Analog forestry references the local regional natural plant community or forest type. The natural plant community can provide an ecological model for growing useful (food, fodder, medicine, fuel, etc.) perennial agricultural ecosystems. Variety selection and experimenting with planting analogs of the indigenous forest plants are strategies for creating a regenerative system while producing a diverse yield. The work of Mark Shepard and Dave Jacke speak to this strategy. I am intrigued but I have not even scratched the surface of the topic. I started with a search to find what type of forest was present on our land before the forest was cut down for lumber and agriculture. This is what I found.
From the reference: Pennsylvania Trees from the Pennsylvania Department of Forestry from 1923: “Oak-Hickory type comprises more different kinds of trees than any other forest type found in PA. It is common in Chester county. Irregular in outline. Usually, in lower elevations but some if its arm-like extensions reach far into the mountain valleys.” Principle members of this forest type: White Oak Black Oak Red oak Scarlet Oak Bur Oak Shagbark Hickory Mockernut Hickory Pignut Hickory Black Walnut Red Mulberry Sassafras Hackberry Red Cedar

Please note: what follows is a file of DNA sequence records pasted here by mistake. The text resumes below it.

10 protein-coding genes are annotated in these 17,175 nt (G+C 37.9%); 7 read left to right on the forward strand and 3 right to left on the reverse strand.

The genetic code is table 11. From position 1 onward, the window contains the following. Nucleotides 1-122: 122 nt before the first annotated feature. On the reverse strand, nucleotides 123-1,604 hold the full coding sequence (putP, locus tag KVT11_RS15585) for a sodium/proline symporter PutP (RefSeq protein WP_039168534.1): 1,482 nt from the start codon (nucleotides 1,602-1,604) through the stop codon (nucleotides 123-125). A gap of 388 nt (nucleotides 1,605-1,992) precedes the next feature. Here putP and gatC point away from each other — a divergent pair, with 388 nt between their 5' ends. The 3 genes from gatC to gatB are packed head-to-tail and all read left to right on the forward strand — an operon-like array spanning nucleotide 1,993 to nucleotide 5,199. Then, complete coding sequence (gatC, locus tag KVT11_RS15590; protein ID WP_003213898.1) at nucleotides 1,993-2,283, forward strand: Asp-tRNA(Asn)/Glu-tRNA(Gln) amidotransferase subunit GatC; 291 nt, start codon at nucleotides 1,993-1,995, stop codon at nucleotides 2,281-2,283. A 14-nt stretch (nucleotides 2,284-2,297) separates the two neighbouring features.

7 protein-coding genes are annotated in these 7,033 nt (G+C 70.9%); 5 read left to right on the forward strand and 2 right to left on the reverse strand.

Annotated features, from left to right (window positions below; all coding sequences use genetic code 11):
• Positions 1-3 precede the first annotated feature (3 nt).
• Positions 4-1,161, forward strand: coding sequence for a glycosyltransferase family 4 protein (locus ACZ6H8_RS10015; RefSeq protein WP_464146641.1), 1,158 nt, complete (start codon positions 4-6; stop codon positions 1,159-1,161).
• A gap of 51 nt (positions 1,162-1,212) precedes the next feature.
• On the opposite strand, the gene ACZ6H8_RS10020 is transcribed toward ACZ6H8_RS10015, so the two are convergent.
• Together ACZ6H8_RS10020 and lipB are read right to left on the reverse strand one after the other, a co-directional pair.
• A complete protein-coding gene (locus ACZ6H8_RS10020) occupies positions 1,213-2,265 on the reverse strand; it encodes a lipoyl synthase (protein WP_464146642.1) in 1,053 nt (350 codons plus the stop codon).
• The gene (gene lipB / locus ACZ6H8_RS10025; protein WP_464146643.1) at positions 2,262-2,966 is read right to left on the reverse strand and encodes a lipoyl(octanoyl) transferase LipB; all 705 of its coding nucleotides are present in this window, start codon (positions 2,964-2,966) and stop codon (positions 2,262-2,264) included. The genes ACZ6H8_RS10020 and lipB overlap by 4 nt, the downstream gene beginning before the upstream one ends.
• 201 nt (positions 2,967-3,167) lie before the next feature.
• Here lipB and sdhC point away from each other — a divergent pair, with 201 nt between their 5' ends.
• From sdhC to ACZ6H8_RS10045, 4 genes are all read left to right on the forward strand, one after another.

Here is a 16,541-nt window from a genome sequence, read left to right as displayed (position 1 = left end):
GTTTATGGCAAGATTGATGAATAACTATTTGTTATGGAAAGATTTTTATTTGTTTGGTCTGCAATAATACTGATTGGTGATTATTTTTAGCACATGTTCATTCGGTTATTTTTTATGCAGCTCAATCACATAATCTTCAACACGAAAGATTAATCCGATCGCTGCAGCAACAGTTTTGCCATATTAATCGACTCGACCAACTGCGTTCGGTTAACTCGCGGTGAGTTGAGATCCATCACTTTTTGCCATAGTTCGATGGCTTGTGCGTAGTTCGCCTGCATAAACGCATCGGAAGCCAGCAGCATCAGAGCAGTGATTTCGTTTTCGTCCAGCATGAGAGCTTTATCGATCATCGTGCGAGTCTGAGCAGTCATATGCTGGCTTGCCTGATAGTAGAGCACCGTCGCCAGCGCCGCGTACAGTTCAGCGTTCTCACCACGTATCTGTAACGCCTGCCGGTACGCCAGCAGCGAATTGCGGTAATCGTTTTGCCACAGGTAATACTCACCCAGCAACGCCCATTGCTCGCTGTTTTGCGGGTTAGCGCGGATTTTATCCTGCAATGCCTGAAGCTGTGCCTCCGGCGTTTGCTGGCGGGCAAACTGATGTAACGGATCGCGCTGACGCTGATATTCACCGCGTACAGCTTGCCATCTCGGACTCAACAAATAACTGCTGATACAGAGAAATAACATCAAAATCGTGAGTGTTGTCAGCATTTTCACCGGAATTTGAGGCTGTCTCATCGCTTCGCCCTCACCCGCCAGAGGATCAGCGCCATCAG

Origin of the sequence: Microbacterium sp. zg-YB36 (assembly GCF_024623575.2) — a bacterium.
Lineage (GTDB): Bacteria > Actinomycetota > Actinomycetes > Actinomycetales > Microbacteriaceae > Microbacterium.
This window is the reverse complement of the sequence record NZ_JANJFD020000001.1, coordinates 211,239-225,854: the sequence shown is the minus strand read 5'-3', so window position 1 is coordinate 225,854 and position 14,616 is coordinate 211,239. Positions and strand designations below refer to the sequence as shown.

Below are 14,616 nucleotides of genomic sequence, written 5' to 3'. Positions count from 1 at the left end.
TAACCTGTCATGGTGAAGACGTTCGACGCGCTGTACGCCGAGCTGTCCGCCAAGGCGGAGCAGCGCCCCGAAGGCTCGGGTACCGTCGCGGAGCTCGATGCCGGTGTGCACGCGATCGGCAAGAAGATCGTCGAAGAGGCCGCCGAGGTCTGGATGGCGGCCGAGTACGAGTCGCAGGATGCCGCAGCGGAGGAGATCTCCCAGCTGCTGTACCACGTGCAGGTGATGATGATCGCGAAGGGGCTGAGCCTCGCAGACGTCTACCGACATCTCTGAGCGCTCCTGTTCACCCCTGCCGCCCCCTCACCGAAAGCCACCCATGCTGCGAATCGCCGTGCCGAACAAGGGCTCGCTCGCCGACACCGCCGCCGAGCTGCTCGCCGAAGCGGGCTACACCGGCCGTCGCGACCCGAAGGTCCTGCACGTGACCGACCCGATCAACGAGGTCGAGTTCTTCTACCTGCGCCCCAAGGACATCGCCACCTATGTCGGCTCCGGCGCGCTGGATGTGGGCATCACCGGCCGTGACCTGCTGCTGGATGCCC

From the DCNR website: “Oak forests dominate the southern two-thirds of the state. Oak forests include red oak-mixed hardwood type on lower slopes where red and white oaks occur mixed with tuliptree, red maple, and hickories. On drier upper slopes and ridge tops throughout the central Pennsylvania, oak forests dominated by white, black, and chestnut oak are common. These forests often have a dense layer of shrubs such as mountain laurel and black huckleberry. Before 1910, American chestnut was an important component of Pennsylvania’s dry oak forests, but the accidental introduction of chestnut blight in New York City in 1904 resulted in chestnut’s shift from widespread canopy dominant to minor status within just a few decades.”
I am putting this information into a Google Drive spreadsheet to assist in selecting plantings in the future. So far, we have identified Red Oak, White Oak, Sassafras, Hickory (? variety), Mulberry (? variety), Black Walnut, Tulip Poplar, and Chestnut (? variety) on the land. Artie planted out the woodlot with the oaks, poplar, and black walnut in addition to conifers with the help of a conservation service some 30+ years ago.